Whenever you’re on a time crunch, it seems like everything goes wrong. For example, nothing’s more irritating than finding out your vacuum is broken or your window screen has a tear when you’re getting your house ready to entertain. Need a quick fix? Check out these expert tips for easily solving common, everyday problems so you can move on with your plans.
Repair a vacuum with your sewing kit.
Ugh. You’re giving the living room a quick vacuum, but you realize the crumbs, dirt, and dust bunnies aren’t actually going anywhere. Before you spend upwards of $200 on a nicer, newer vacuum, check for hair — the appliance’s sworn enemy. When stray strands get tangled around the rotating brush, the vacuum can lose suction. Instead of struggling to tug hair out of the bristles, grab a seam ripper from your sewing kit and run it horizontally across the tangle. The thin, sharp tool will pull out the knot easily — and your vacuum will work like new.
Revive a severed flower stem with a straw.
Nothing adds to the ambience like fresh flowers, especially in the spring. You gathered the most beautiful blooms from your garden and are arranging a centerpiece on the dinner table, when the stem on one of the flowers breaks. A quick fix: Using masking tape, attach the flower to a straw; trim it so the flower is the same length as the others, then place it in the middle of the bouquet — no one will see the straw, and the blooms will look flawless.
Patch a window screen with a dab of clear nail polish.
It’s a beautiful spring day. When you go to open your window to enjoy the breeze, you realize there’s a hole in your screen. You don’t have time to run to the hardware store for a replacement. To fix it quick, grab some clear nail polish, advises how-to expert Aaron Green of Essential Home and Garden. “Dab a small amount over the hole and use a toothpick to spread it evenly. Apply two or three coats, and the hole will be secured — plus, with the clear polish, you won’t even see it.”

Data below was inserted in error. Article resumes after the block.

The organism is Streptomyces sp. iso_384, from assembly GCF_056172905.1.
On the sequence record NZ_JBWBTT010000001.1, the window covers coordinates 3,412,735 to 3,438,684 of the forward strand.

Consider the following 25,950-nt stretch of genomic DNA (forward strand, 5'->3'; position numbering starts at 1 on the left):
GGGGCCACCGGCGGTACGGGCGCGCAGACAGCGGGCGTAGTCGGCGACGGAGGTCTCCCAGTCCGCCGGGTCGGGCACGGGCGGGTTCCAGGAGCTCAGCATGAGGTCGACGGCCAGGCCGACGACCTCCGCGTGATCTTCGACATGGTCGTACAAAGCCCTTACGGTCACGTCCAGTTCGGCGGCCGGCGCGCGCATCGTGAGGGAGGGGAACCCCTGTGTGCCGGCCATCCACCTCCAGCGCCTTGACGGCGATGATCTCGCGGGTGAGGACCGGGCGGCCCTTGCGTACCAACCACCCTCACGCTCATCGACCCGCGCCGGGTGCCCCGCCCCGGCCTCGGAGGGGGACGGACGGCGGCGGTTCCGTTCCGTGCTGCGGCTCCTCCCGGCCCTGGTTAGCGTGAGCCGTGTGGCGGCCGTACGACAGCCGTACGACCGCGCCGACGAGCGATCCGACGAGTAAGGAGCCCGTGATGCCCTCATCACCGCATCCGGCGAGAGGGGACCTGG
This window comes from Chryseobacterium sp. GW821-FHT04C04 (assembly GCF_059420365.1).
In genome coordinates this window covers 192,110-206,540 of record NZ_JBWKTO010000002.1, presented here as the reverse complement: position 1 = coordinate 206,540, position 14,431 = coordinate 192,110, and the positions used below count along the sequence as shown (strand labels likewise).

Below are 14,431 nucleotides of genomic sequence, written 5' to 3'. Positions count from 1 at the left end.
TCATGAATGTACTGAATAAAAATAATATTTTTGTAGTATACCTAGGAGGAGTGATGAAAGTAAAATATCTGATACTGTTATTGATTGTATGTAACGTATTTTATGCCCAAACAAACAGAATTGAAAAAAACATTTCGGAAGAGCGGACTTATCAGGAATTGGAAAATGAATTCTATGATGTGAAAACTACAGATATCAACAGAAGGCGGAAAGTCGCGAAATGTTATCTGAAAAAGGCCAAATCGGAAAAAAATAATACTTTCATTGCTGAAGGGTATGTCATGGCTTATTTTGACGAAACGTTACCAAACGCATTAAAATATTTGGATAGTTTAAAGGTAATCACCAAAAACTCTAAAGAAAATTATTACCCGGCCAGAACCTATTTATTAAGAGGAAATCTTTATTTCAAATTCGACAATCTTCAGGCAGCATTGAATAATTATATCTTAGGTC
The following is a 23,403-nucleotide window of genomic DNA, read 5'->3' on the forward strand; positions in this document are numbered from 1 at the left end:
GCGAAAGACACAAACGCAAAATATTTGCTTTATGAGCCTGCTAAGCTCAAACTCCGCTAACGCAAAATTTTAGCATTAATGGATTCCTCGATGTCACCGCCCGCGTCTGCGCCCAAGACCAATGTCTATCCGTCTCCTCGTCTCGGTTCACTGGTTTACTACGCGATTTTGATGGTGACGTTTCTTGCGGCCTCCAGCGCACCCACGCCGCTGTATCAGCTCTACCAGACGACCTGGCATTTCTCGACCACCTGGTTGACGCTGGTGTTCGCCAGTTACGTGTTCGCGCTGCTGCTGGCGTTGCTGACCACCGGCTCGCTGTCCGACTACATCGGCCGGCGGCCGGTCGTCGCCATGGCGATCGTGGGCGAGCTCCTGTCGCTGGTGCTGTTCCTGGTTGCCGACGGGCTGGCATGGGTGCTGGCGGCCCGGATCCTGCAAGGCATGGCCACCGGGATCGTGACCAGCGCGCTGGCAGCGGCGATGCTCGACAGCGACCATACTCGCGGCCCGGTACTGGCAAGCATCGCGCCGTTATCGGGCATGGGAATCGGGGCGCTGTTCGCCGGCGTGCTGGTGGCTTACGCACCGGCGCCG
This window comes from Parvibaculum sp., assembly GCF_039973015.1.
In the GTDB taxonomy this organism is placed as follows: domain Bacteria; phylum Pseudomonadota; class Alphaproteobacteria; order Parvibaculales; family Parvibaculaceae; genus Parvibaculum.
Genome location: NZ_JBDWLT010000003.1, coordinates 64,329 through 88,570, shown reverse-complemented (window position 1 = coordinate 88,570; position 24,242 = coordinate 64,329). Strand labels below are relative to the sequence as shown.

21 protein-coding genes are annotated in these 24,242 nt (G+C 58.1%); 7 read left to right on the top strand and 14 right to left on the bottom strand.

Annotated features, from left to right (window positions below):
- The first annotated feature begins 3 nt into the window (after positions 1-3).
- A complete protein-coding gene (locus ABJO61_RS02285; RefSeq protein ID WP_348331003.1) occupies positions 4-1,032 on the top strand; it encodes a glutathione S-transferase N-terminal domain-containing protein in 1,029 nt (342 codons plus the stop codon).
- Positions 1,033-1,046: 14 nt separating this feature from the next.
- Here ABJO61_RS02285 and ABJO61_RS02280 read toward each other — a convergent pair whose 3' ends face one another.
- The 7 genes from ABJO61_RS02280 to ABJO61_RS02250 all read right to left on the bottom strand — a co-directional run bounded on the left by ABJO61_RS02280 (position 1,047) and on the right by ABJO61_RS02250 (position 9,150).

Fix a missing pot knob with a wine cork.
You grab your favorite pot to start a one-pot pasta primavera, and the lid’s knob pops right off. Don’t change dinner plans just yet — instead, grab a wine cork! “Slide a screw through the hole in the lid and twist the cork on from the other side, making sure it’s tight,” says Green. “This also works for a broken knob on a cabinet.” Your pot is saved, and so is dinner. Treat yourself with a glass of wine, now that the bottle’s open, anyway.
Mend a broken umbrella with a bit of dental floss.
A sudden spring shower has arrived, so you grab your only umbrella in order to check the mail without getting soaked, but it has a malfunctioning spoke. To ensure your mail (and your hair) doesn’t getting waterlogged, reattach the spoke fast with dental floss: Simply cut a few 2 inch-long pieces of the floss, then use a sewing needle to thread the string through the fabric, tying it back to the spoke. The water-resistant floss will hold the umbrella together through the drizzles.
This article originally appeared in our print magazine, Woman’s World.
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